Laser welding, Kutin continues, repairs surface cracks, edges, corners, damaged gates and worn sealing edges with minimum adverse effect to surrounding textured or polished areas—and offers numerous advantages to the moldmaker. First, the work area is easily viewed through the microscope. “Depending on the lenses used, your target spot may be 33/4" to 113/4" from the lens with only the wire (electrode) in the vision field, so your welding area is more exposed,” he explains. “With the controlling of power, pulse duration, pulse time and focal diameter, the laser gives you unsurpassed control of the welding. Using wire a diameter as small as .008 inch, the welding area is extremely precise.”

The area to be repaired may be filled in several operational phases. “With each phase, new material from the filler rods is applied until the final desired surface height is reached,” Kutin notes. “Fusion occurs by focusing the laser beam on the surface. A temperature of 2732°F is achieved at the focal point of the laser. This creates a metallurgical bond between the base and layer materials, which occurs due to the fusing of base material in a thin boundary layer. The material added is created with our special composition that is protected by patent rights. The composition fulfills the metallurgical characteristics for mechanical, tribological, chemical and thermal stress. With an extremely short application of energy (about 10 nanoseconds) we are able to prevent the transfer of heat to areas outside the welding point.”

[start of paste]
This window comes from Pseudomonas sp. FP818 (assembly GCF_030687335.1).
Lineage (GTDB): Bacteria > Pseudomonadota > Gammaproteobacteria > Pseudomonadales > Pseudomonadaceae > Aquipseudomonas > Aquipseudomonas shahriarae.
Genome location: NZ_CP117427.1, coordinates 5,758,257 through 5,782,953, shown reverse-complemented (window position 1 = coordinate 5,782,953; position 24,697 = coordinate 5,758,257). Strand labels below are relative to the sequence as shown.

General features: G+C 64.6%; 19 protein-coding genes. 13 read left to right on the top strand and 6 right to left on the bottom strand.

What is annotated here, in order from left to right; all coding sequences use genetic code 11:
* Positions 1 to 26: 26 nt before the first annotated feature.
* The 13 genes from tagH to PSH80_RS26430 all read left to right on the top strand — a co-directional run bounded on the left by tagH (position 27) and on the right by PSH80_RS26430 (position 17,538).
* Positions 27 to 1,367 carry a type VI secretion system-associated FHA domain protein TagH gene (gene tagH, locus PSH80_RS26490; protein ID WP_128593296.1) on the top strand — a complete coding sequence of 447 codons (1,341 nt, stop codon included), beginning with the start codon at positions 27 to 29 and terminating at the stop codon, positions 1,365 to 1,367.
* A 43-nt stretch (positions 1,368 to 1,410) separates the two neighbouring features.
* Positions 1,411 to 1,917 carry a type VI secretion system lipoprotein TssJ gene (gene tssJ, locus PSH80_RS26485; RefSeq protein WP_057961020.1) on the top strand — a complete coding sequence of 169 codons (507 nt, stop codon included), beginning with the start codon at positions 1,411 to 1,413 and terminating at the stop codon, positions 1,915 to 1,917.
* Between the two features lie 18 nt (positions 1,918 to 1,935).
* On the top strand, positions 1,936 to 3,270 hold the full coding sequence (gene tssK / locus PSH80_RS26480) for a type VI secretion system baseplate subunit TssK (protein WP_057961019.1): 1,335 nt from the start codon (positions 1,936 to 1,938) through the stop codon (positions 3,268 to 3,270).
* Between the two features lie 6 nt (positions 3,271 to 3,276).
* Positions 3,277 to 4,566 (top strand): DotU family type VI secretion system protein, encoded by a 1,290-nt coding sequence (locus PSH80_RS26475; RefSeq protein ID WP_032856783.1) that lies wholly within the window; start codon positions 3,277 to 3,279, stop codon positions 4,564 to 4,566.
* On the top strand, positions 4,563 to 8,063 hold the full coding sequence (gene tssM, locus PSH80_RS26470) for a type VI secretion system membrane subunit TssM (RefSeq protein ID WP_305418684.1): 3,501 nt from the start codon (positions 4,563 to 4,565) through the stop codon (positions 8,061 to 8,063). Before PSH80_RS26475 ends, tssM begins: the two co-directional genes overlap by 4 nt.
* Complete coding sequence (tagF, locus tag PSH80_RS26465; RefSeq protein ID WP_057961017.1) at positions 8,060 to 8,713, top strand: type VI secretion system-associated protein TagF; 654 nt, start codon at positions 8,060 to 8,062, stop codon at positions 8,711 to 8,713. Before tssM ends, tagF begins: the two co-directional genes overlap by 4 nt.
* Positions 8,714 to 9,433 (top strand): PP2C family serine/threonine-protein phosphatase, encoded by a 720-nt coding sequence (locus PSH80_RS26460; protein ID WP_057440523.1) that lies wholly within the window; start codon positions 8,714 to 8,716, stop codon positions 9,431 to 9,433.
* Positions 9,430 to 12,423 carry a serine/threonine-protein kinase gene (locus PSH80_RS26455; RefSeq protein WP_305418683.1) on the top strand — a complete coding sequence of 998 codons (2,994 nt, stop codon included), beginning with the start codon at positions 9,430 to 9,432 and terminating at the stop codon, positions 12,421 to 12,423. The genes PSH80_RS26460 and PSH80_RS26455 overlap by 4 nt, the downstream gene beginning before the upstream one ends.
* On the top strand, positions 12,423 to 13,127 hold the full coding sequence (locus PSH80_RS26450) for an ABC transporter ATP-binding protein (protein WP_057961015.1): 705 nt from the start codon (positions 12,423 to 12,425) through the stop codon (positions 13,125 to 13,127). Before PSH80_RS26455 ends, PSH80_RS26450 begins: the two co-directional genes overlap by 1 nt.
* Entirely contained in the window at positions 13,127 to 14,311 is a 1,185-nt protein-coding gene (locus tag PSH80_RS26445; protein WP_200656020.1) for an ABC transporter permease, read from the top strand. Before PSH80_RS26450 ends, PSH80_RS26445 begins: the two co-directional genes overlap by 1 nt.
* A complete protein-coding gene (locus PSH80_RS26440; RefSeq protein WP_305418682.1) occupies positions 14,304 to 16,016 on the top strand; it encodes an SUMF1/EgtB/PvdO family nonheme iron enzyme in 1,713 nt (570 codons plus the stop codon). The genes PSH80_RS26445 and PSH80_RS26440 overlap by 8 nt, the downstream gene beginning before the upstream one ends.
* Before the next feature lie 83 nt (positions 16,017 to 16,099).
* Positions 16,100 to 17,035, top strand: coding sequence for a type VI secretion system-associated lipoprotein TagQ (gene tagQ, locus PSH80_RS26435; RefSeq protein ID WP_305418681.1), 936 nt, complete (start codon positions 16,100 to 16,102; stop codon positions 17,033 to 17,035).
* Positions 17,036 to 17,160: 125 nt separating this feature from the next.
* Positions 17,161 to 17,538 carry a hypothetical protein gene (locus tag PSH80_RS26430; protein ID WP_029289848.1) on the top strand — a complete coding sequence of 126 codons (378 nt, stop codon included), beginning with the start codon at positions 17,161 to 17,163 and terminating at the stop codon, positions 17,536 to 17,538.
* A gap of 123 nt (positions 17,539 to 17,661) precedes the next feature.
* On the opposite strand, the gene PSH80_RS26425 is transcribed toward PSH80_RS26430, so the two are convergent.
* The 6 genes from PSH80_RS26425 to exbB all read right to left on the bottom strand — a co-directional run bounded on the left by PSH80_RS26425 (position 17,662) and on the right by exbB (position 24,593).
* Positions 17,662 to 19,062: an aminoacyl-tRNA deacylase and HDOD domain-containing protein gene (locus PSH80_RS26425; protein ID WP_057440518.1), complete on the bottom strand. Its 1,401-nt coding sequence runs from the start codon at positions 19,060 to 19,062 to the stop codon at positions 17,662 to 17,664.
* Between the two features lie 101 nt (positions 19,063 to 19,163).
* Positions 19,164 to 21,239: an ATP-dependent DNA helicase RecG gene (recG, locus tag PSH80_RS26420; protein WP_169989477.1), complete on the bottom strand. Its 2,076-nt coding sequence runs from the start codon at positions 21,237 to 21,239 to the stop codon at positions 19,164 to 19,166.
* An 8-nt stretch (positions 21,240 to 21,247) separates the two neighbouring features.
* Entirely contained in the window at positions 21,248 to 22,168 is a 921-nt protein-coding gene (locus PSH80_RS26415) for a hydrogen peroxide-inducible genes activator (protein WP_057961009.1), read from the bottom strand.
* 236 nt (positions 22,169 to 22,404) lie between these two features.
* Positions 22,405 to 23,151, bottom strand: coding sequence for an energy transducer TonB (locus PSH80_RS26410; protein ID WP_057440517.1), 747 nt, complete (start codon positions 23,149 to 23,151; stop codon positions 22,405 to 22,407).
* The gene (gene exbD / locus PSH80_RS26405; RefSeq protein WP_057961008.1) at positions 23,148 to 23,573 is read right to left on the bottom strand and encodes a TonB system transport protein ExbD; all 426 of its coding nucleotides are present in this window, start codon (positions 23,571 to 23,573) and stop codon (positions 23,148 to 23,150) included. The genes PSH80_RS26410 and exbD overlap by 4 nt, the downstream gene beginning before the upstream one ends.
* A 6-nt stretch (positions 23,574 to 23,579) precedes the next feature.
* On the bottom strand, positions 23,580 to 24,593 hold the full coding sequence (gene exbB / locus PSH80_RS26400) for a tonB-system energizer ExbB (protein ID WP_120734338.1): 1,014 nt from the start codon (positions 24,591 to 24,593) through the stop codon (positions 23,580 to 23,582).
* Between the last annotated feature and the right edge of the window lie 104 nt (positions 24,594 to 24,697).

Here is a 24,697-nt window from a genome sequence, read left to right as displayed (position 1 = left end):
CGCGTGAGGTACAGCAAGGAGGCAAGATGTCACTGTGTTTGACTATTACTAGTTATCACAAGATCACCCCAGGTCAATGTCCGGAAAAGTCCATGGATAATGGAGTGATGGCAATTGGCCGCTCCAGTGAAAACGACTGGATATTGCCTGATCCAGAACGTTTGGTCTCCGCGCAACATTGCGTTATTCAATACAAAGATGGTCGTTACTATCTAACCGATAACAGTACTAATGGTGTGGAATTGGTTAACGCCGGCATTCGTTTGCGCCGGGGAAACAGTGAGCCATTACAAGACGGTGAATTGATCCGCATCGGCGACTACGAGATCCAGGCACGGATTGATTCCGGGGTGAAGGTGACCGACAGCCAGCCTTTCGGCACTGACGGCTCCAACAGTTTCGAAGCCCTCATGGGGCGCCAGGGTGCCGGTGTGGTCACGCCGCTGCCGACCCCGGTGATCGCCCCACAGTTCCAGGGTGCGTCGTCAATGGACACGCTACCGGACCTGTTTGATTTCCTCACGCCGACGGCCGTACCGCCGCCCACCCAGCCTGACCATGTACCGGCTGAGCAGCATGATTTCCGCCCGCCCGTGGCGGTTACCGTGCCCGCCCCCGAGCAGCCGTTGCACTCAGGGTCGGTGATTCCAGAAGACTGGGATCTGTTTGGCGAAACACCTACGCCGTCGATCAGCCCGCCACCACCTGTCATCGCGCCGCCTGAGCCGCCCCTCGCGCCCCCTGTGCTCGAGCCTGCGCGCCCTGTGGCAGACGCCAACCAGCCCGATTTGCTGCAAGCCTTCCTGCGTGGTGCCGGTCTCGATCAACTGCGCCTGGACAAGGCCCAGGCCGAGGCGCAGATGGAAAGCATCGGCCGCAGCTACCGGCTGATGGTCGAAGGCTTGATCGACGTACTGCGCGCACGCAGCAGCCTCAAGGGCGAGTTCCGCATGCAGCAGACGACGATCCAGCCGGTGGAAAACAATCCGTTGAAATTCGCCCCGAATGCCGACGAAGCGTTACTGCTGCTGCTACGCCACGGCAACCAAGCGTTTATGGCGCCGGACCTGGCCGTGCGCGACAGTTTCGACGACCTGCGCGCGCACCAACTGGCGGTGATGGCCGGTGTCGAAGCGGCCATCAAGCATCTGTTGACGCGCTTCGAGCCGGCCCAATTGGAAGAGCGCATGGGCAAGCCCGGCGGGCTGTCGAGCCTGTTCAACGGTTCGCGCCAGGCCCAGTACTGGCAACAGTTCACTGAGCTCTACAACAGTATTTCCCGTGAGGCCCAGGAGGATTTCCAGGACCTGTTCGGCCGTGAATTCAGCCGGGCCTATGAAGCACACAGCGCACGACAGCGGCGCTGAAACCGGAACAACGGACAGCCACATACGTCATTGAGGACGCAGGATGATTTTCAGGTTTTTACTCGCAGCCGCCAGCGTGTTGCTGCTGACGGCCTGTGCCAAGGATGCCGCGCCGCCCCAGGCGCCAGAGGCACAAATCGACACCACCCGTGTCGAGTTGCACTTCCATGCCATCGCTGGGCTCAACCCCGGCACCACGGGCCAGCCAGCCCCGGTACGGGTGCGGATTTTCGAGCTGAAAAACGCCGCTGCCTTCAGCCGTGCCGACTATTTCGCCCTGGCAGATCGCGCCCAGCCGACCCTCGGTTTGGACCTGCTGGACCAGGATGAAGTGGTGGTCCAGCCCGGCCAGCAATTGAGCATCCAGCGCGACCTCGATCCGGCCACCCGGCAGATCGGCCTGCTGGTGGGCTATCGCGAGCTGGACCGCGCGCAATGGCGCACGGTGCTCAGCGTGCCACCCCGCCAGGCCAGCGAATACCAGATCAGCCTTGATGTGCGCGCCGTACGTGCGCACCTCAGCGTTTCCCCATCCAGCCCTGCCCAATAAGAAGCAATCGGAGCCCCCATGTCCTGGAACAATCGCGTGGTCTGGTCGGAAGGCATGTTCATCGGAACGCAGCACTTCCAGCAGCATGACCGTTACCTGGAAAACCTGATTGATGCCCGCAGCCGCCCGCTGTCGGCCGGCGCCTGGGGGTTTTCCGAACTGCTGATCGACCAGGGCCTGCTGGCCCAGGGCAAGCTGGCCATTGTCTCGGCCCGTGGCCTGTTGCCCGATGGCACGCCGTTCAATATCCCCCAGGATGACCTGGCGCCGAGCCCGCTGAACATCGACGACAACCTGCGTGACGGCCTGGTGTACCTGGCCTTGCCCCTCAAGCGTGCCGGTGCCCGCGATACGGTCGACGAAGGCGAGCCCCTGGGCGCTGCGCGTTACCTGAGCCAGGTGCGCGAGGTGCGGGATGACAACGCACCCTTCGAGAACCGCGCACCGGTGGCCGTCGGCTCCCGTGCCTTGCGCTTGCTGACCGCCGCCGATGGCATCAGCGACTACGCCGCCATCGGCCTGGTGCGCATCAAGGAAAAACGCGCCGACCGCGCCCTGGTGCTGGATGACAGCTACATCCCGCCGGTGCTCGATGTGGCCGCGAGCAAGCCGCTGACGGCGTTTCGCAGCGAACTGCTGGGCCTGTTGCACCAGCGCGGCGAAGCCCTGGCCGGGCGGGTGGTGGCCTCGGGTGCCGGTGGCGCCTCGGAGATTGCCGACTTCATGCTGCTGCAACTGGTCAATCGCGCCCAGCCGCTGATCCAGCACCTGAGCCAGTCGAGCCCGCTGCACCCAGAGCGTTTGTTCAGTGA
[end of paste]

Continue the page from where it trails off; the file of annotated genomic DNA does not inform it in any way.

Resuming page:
Additionally, using a laser weld virtually preheating and post-cooling processes—allowing the welder to work at room temperature with cooler substrate material for an improved work environment and a quicker, easier job.


Exceptional Results

Parmeter notes that the “power and versatility” of the machine are a big bonus. “We are able to do small jobs (50 pounds and under) to large jobs that are more than 3,000 pounds,” he states. The laser welding system’s open design also allows Parmeter to weld more quickly. “I can swing the laser arm out from over my table, where I weld small inserts, to an open space where I can weld larger halves on a cart,” he notes.

Additionally, the system is able to add a very small amount of weld without discoloration and heat sink to a tool, Parmeter notes. Currently, he is the only one using the system, and he says there was only a “minimal” learning curve. “A little general welding knowledge helps when welding different kinds of metals,” he advises. “The more you do it, the more you learn.” His newfound laser welding abilities have resulted in more business in tool repair—with other moldmakers outsourcing their work to Classic Die. While the tool repair business does not comprise a large percentage of the company’s profits, Parmeter believe the future looks promising.

Overall, Parmeter is extremely satisfied with the HTS 160. “It has greatly increased our ability to meet customer timing and cost demands—which in turn increases our efficiency and output.”